November 2020

Temporary disconformity in building defects: fact or fiction?

If the builder’s work was defective, but it was rectified before completion or handover of the works, was the builder ever in breach of the contract?

The theory of ‘temporary disconformity is often raised in disputes about defective work that is identified before the work reaches completion or handover.

Builders often argue that because the builder still has the opportunity to rectify, it follows that the builder is not in breach of the contract.

Put another way, until the opportunity provided for in the contract to rectify defective work has passed, the defective work should be regarded as only a ‘temporary disconformity’ with the contract and not a breach of the contract entitling the owner to damages.

The theory of ‘temporary disconformity’ arises from a 1972 English decision in which Lord Diplock suggested that: "Provided that the Contractor puts it right timeously I do not think that the parties intended that any temporary disconformity should of itself amount to a breach of contract by the Contractor." 

Owners reject this view, particularly where the contract expressly requires the builder to ‘carry out and complete’ the work in accordance with the contract - for example in the Australian Standard contracts AS 4000 and AS 4902.

It is argued that the contract creates two separate obligations – one to carry out the work in accordance with the requirements of the contract and a second to complete the work, also in accordance with the requirements of the contract.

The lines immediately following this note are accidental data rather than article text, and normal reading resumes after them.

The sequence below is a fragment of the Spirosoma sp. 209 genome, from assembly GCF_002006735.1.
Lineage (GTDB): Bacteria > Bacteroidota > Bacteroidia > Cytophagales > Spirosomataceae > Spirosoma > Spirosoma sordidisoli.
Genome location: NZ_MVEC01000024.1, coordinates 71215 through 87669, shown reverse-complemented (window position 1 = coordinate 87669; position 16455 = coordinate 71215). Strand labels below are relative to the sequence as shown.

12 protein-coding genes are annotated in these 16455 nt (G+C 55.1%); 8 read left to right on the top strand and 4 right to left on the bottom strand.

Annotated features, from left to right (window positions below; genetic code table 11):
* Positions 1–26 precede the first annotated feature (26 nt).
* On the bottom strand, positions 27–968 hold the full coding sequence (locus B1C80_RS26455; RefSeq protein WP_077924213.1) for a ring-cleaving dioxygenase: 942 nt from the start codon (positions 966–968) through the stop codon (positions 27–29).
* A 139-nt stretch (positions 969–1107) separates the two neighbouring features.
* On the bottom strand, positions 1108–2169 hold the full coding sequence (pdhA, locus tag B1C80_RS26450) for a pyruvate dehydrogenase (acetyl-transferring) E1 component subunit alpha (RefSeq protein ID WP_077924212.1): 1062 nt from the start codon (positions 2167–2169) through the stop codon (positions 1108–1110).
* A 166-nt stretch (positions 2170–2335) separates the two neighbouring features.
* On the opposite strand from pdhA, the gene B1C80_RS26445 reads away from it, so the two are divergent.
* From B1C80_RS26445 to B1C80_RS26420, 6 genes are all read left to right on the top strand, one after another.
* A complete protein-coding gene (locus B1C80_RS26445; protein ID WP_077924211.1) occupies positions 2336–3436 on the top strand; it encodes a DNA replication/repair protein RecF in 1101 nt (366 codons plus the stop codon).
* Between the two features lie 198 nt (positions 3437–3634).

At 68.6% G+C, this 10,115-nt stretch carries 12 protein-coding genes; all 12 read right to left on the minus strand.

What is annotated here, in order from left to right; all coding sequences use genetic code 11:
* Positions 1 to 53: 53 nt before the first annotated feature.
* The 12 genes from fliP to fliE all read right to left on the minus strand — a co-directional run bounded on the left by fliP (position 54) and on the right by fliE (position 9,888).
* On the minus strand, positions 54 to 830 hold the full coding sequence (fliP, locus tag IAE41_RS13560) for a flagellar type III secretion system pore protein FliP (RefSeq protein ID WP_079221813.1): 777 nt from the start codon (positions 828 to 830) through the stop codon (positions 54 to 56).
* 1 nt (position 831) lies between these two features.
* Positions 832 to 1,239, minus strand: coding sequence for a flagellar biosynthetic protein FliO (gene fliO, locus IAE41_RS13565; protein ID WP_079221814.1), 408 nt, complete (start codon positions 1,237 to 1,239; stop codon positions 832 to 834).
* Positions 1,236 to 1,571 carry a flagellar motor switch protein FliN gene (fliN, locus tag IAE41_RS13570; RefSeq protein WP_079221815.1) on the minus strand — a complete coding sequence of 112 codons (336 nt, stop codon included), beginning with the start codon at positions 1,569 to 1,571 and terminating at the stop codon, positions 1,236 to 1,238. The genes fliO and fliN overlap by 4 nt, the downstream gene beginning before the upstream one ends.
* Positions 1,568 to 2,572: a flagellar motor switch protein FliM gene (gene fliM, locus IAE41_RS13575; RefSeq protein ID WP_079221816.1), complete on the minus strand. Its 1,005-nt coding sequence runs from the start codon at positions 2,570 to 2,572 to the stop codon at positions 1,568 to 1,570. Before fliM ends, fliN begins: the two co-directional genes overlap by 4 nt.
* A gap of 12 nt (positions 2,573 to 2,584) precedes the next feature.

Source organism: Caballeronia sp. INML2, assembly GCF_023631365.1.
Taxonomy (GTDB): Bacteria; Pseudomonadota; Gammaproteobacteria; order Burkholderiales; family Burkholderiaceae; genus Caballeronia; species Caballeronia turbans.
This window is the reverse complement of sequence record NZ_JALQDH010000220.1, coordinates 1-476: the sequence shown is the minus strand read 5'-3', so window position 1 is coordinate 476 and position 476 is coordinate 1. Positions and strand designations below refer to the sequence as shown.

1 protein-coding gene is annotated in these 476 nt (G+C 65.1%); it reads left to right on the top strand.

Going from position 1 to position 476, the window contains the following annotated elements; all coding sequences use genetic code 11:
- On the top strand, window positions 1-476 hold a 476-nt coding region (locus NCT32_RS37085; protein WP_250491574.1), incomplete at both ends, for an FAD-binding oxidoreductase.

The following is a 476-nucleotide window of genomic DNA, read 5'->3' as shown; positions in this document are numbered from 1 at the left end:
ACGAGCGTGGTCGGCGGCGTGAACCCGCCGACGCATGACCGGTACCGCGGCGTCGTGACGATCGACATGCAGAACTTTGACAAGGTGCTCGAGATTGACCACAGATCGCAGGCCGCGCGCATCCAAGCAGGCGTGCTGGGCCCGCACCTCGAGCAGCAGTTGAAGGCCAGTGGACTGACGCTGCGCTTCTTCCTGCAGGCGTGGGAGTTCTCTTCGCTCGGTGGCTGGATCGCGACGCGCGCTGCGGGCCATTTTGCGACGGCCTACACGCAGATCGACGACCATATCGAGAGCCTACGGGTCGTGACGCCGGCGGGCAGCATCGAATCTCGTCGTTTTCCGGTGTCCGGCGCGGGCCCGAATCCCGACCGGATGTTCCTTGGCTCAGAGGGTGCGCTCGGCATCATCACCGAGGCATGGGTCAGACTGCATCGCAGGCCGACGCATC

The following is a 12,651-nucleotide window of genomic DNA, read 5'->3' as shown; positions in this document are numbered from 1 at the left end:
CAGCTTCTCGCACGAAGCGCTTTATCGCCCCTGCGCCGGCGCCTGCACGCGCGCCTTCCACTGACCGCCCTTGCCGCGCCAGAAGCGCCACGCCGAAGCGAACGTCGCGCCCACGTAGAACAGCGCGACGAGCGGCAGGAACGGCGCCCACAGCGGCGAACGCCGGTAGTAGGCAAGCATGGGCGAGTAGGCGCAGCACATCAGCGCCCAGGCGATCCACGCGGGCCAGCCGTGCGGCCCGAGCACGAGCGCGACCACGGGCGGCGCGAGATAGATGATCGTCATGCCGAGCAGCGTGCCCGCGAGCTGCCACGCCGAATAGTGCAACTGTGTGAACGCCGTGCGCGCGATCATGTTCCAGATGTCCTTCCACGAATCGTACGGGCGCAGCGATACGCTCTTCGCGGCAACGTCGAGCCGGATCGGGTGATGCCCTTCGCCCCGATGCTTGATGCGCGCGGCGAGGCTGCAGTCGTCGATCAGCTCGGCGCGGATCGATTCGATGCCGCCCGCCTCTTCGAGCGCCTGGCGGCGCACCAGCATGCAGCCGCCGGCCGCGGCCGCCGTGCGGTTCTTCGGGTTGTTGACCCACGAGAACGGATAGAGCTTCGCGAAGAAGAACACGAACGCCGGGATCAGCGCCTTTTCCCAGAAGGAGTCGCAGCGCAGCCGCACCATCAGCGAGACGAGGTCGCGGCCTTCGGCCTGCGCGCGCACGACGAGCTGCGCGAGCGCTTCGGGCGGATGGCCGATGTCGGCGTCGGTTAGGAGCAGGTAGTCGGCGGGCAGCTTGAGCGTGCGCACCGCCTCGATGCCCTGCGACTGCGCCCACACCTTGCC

The law in NSW

There is no such rule in this State” said Justice Hammerschlag of the NSW Supreme Court in Owners of Strata Plan 80458 v TQM Design & Construct Pty Ltd.

In this case the builder (TQM) argued that if it does defective work, but it still has the opportunity to remedy it (which the builder can do at any time before it is to handover the works or during any defects liability period), the builder is not in breach of the building contract until after the opportunity to remedy has passed.

TQM was engaged under an AS 4902 design and construct contract.

AS 4902, as do most building contracts, provides that if the Superintendent becomes aware of work done by the builder that does not comply with the requirements of the contract, the builder can be directed to rectify the defects, failing which the Principal can have the work rectified by others at the cost of the builder.

Clause 35 provides a further opportunity for the builder to rectify defective work identified during the defect liability period.

TQM unsuccessfully argued that it was denied the opportunity to remedy any defects because the developer took the work out of its hands unlawfully. TQM submitted that applying the temporary disconformity theory, any defects were merely temporary and, therefore, not a breach of the contract for which the developer could sue.

Justice Hammeschlag rejected this submission stating: